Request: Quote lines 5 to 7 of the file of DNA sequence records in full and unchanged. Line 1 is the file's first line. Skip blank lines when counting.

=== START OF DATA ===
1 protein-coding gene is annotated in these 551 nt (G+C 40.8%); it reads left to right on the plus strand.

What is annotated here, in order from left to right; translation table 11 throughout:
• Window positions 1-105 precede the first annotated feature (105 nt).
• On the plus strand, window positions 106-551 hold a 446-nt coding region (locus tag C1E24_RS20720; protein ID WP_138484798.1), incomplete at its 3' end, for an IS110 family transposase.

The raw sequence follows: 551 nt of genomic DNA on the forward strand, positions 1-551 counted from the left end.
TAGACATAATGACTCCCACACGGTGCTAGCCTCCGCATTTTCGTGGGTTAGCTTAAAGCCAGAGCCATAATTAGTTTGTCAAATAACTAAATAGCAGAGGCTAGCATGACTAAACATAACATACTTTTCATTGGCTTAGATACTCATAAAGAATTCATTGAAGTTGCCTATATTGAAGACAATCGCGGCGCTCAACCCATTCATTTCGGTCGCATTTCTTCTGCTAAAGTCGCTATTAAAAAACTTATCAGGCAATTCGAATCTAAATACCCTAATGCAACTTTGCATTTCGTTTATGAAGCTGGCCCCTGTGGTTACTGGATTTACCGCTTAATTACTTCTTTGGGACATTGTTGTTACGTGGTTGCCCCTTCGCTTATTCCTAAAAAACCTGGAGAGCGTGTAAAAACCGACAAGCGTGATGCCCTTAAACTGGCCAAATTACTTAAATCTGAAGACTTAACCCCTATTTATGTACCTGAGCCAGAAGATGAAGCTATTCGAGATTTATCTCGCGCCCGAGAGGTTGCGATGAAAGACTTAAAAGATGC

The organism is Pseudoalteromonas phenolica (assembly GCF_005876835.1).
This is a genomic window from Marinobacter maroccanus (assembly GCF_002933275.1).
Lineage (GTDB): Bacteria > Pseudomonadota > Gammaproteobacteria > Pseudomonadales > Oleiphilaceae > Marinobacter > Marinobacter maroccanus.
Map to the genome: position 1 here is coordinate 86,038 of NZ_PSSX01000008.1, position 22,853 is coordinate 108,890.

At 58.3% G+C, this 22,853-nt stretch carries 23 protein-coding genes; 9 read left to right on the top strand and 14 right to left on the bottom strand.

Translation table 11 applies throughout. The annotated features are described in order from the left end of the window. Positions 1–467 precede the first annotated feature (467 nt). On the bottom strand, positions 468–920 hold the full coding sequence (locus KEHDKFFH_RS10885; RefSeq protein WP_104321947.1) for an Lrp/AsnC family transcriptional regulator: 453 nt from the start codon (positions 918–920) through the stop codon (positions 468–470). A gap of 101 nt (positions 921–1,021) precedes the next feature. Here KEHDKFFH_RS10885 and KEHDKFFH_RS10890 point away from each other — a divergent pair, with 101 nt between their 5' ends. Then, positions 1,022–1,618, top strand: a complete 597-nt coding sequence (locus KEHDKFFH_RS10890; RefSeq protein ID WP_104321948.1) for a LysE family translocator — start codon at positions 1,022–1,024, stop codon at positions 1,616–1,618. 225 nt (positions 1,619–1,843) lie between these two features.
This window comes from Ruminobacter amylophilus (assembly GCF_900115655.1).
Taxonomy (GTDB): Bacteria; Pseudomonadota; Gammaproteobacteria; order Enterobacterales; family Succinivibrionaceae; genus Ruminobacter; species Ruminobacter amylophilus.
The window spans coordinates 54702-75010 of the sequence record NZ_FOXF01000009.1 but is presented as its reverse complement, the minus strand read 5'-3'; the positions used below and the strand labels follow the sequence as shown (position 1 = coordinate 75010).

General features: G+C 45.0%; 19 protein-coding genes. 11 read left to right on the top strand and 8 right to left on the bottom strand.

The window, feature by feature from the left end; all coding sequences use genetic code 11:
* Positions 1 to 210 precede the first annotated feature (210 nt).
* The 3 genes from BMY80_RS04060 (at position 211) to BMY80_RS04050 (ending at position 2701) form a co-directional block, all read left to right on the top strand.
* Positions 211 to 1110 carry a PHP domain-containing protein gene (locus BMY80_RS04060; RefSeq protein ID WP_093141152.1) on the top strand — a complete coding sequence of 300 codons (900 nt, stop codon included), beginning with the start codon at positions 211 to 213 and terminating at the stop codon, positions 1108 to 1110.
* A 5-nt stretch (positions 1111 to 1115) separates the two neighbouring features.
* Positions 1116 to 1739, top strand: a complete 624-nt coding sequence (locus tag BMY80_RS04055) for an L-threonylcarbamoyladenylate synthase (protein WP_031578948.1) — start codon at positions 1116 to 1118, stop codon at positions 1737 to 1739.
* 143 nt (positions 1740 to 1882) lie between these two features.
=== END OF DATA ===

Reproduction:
The raw sequence follows: 551 nt of genomic DNA on the forward strand, positions 1-551 counted from the left end.
TAGACATAATGACTCCCACACGGTGCTAGCCTCCGCATTTTCGTGGGTTAGCTTAAAGCCAGAGCCATAATTAGTTTGTCAAATAACTAAATAGCAGAGGCTAGCATGACTAAACATAACATACTTTTCATTGGCTTAGATACTCATAAAGAATTCATTGAAGTTGCCTATATTGAAGACAATCGCGGCGCTCAACCCATTCATTTCGGTCGCATTTCTTCTGCTAAAGTCGCTATTAAAAAACTTATCAGGCAATTCGAATCTAAATACCCTAATGCAACTTTGCATTTCGTTTATGAAGCTGGCCCCTGTGGTTACTGGATTTACCGCTTAATTACTTCTTTGGGACATTGTTGTTACGTGGTTGCCCCTTCGCTTATTCCTAAAAAACCTGGAGAGCGTGTAAAAACCGACAAGCGTGATGCCCTTAAACTGGCCAAATTACTTAAATCTGAAGACTTAACCCCTATTTATGTACCTGAGCCAGAAGATGAAGCTATTCGAGATTTATCTCGCGCCCGAGAGGTTGCGATGAAAGACTTAAAAGATGC

The organism is Pseudoalteromonas phenolica (assembly GCF_005876835.1).